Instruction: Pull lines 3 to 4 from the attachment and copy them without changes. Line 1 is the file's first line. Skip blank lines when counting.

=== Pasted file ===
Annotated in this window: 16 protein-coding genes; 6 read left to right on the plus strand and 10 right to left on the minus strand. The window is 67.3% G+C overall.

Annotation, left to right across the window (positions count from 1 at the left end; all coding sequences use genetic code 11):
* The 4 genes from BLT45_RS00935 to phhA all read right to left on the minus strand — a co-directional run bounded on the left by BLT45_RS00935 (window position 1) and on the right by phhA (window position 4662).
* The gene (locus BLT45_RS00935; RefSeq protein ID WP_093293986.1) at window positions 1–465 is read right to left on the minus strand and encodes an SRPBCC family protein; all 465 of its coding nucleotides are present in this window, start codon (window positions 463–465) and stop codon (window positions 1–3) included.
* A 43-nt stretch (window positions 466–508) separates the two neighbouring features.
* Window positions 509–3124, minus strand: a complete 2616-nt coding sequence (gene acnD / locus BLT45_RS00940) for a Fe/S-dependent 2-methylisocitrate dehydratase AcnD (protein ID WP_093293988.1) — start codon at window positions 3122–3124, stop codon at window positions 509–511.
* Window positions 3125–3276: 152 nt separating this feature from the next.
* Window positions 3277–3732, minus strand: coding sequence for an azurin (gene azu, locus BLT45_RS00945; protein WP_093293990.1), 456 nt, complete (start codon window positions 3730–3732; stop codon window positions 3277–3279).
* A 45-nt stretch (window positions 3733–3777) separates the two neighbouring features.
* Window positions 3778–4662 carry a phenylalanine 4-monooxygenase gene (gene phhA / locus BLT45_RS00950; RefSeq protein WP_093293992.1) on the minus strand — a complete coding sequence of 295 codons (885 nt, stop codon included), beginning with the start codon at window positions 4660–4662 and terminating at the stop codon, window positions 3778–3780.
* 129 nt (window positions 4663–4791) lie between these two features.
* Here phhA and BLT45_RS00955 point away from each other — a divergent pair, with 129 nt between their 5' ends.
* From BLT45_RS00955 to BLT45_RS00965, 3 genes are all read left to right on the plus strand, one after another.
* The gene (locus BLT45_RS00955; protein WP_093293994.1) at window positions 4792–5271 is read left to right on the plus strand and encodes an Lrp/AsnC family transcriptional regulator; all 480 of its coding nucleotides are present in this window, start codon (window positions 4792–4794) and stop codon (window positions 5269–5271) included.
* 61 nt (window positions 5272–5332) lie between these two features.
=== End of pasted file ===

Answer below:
* The 4 genes from BLT45_RS00935 to phhA all read right to left on the minus strand — a co-directional run bounded on the left by BLT45_RS00935 (window position 1) and on the right by phhA (window position 4662).
* The gene (locus BLT45_RS00935; RefSeq protein ID WP_093293986.1) at window positions 1–465 is read right to left on the minus strand and encodes an SRPBCC family protein; all 465 of its coding nucleotides are present in this window, start codon (window positions 463–465) and stop codon (window positions 1–3) included.